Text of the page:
• Exploring the problem of establishing horizon emergent technologies within a higher education institution’s operational framework

      Shaw, Paula; Sheffield, David; Rawlinson, Sarah; University of Derby (Sciendo, 2020-04-24)
      Since the early 2000s, a plethora of web-based learning technologies has been developed, each proposing to improve the student experience. Yet, a study conducted by Martin et al. (2018) demonstrate sporadic new technology adoption in Higher Education (HE), despite wide-scale social interest and a wealth of academic publications. This paper aims to provide a framework to explore this problem from an institutional perspective, involving both educational planners and pedagogues. This framework, the Pedagogic Realignment with Organisational Priorities and Horizon Emergent Technologies Framework or PROPHET Framework, is a new three phase framework that combines two distinct research methodologies used by policy makers and pedagogues with a new dynamic multi-level diffusion of innovation (DMDI) model specifically designed to support dialogue between these stakeholders. Application of the PROPHET Framework will enable stakeholders to arrive at a common understanding about the efficacy of such new technologies and collaborative exploration of technology through these different lenses will lead to increased confidence in its value and relevance. It is hypothesised that undertaking this process will increase the adoption rate of Horizon Emergent Technologies, resulting in operational policy amendments and evidence of impact in the learning environment.
    • Exploring the Relationship Between Mathematics Anxiety and Performance: An Eye-Tracking Approach

      Hunt, Thomas E.; Clark-Carter, David; Sheffield, David; University of Derby; Department of Life Sciences, College of Life and Natural Sciences; University of Derby; Derby UK; Department of Psychology, Faculty of Health Sciences; Staffordshire University; Stoke-on-Trent UK; Department of Life Sciences, College of Life and Natural Sciences; University of Derby; Derby UK (2014-12-09)
      Summary: The mechanisms underpinning the relationship between math anxiety and arithmetic performance are not fully understood. This study used an eye-tracking approach to measure a range of eye movements of 78 undergraduate students in response to performance on an arithmetic verification task. Results demonstrated a significant positive relationship between self-reported math anxiety and response time, indicating reduced processing efficiency. Analysis of eye-movement data reinforced the utility of an eye-tracking approach in studying arithmetic performance; specific digit fixations, dwell time, saccades, and regressions all significantly predicted response time. Furthermore, findings highlighted significant positive correlations between math anxiety and fixations, dwell time, and saccades. Despite there being little evidence that eye movements mediate the math anxiety-to-performance relationship, relationships observed between math anxiety and eye movements provide a useful starting point for research using an eye-tracking methodology in studying math anxiety and performance; the present findings suggest future work should focus on calculation strategy.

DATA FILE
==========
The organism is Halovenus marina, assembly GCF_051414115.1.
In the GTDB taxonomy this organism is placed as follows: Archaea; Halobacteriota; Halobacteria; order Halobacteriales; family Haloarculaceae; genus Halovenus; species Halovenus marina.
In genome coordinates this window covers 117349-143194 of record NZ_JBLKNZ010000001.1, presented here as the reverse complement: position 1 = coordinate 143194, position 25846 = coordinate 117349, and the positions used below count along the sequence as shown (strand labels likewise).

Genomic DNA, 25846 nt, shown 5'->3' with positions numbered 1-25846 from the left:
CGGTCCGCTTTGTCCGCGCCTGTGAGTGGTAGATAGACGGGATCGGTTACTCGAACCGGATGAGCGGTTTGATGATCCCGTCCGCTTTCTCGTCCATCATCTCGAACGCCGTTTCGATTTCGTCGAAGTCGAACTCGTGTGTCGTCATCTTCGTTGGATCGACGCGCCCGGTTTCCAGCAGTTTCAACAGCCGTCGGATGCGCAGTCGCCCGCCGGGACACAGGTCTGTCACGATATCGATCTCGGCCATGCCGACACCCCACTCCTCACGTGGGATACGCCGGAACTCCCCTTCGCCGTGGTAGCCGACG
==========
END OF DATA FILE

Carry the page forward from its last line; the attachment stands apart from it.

• Exploring the role of meditation and dispositional mindfulness on social cognition domains: a controlled study.

      Campos, Daniel; Modrego-Alarcón, Marta; López-Del-Hoyo, Yolanda; González-Panzano, Manuel; Van Gordon, William; Shonin, Edo; Navarro-Gil, Mayte; García-Campayo, Javier; University of Derby; Universitat Jaume I; et al. (Frontiers Media, 2019-04-11)
      Research suggests that mindfulness can induce changes in the social domain, such as enhancing emotional connection to others, prosocial behavior, and empathy. However, despite growing interest in mindfulness in social psychology, very little is known about the effects of mindfulness on social cognition. Consequently, the aim of this study was to explore the relationship between mindfulness and social cognition by comparing meditators with non-meditators on several social cognition measures. A total of 60 participants (meditators, n = 30; non-meditators, n = 30) were matched on sex, age, and ethnic group, and then asked to complete the following assessment measures: Mindful Awareness Attention Scale (MAAS), Five Facet Mindfulness Questionnaire Short Form (FFMQ-SF), Interpersonal Reactivity Index (IRI), Revised Eyes Test, Hinting Task, Ambiguous Intentions and Hostility Questionnaire (AIHQ), Hospital Anxiety and Depression Scale (HADS), and Screening for Cognitive Impairment in Psychiatry (SCIP). The results showed that meditators reported higher empathy (except for the personal distress subscale), higher emotional recognition, higher theory of mind (ToM), and lower hostile attributional style/bias. The findings also demonstrated that dispositional mindfulness (both total score assessed with MAAS and mindfulness facets using the FFMQ) was associated with social cognition, although it was not equally correlated with all social cognition outcomes, and correlation patterns differ when analyses were conducted separately for meditators and non-meditators. In addition, results showed potential predictors for each social cognition variable, highlighting non-reactivity to inner experience as a key component of mindfulness in order to explain social cognition performance. In summary, the findings indicated that the meditator sample performed better on certain qualities (i.e., empathy, emotional recognition, ToM, hostile attributional style/bias) in comparison to non-meditators and, furthermore, support the notion that mindfulness is related to social cognition, which may have implications for the design of mindfulness-based approaches for use in clinical and non-clinical settings.